Before I start, I should explain that I know very little about Spanish and Portugese, so the names of most of the Islands are just what 'sounded right' or amalgamations of the names of various South American cities.
Isla los Esparargos is the most central of the remaining Farming-based communities, with over 80% of the small population working on farms. The village has tried hard to resist modernisation, with the old church still standing in the centre of the village. Nevertheless, the attractive beaches of the area are prompting more immigrants to settle there, and a small pocket of industry has emerged on one of the outcroppings that connect Isla Los Esparargos to nearby islands. The island remains something of a rural haven, with a population of just over 3000.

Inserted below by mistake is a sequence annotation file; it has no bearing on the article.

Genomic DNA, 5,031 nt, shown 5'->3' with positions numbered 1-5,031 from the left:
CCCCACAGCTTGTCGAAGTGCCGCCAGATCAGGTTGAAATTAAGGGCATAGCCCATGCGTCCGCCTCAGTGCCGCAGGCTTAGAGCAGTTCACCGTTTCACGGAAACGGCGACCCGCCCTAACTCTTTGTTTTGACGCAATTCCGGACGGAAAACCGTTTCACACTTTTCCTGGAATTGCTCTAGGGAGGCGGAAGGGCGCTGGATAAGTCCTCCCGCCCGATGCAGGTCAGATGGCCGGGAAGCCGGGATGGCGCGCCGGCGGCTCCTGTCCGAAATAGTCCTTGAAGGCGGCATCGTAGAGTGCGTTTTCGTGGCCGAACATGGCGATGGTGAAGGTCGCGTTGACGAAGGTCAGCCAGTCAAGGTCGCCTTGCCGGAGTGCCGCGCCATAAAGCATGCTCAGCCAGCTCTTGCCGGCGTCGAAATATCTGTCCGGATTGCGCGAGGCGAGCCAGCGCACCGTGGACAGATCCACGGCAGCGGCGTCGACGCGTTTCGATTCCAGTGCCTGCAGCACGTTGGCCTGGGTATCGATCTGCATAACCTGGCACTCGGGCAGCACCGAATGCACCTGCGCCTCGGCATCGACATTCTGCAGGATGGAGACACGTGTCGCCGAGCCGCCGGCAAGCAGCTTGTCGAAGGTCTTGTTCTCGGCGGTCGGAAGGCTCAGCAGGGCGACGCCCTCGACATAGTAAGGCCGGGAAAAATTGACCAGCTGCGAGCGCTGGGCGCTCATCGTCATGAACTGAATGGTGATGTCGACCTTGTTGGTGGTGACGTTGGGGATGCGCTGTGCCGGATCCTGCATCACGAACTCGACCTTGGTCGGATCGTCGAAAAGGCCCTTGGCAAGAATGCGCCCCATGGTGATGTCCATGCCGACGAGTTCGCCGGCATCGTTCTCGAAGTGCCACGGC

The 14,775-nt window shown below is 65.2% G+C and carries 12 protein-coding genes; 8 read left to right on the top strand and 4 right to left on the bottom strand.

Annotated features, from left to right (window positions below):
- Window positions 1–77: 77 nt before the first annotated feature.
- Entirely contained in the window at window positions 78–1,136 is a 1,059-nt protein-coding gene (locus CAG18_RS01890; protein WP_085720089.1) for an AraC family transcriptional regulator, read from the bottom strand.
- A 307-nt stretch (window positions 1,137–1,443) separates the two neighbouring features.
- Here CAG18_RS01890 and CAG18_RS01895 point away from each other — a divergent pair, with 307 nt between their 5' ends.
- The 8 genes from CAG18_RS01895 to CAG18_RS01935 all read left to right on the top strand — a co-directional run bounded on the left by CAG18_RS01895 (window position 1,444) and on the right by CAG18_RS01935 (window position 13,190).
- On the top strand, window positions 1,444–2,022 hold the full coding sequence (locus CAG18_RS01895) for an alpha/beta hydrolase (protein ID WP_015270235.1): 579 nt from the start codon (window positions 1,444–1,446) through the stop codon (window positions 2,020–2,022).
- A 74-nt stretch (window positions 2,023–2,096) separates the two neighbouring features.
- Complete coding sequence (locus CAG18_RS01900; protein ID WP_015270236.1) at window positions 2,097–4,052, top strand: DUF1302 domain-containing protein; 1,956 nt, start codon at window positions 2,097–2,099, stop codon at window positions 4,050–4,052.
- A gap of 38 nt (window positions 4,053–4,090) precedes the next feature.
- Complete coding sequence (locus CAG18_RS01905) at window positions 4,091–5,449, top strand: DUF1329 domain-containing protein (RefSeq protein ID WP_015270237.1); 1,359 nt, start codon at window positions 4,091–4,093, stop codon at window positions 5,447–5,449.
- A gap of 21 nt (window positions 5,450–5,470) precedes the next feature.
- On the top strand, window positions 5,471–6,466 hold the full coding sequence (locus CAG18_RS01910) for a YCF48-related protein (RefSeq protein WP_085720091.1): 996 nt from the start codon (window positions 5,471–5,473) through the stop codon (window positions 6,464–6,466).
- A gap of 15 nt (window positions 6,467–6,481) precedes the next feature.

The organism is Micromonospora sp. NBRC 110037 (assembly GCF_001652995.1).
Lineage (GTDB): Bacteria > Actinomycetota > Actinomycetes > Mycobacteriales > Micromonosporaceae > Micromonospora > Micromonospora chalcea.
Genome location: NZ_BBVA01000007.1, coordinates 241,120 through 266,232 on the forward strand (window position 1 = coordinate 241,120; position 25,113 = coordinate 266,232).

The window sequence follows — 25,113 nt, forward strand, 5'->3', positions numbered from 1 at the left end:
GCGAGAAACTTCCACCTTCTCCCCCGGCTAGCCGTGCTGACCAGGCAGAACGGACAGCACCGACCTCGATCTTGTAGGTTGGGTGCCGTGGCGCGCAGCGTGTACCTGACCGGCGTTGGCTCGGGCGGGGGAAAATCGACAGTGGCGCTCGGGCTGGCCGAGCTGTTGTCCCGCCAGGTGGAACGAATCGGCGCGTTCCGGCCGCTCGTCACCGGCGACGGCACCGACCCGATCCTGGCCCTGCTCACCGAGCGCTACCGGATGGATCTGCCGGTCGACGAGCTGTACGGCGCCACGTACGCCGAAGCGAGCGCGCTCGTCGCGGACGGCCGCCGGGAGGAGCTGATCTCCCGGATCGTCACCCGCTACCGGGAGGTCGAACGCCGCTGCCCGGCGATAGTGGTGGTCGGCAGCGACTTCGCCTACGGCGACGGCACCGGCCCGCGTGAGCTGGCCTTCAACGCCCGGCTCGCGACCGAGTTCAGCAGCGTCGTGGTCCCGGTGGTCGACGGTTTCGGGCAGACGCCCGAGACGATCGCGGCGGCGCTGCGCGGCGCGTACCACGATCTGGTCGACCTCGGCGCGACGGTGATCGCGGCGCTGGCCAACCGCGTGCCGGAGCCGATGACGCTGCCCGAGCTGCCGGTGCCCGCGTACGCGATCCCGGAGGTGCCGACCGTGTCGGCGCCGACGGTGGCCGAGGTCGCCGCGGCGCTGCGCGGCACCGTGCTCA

Farms on the Island come in a variety of shapes and sizes. Though larger and irregular farms are sometimes seen, many farms on the island are small squares, as the poorer residents cannot afford larger plots. A wide variety of crops are grown on the isle.
The only disturbance to the fields on the isle is the new high-speed monorail link, connecting Sao Manaus in the north with the capital in the south.
The Monorail's futuristic bridges are a stark contrast against the more rustic, older road bridges.
Las Crossinga Vegada is the oldest bridge still standing. The Powerlines are a newer edition, to enable electrical siphoning from neighbours at peak times.
Villa Esparargos, Named after the island, is the only concentration of residences on the whole island. It's attractive beaches are a newly discovered haven for tourists.
The Island is connected by land to four of it's neighbours, more than most of the neraby landforms.
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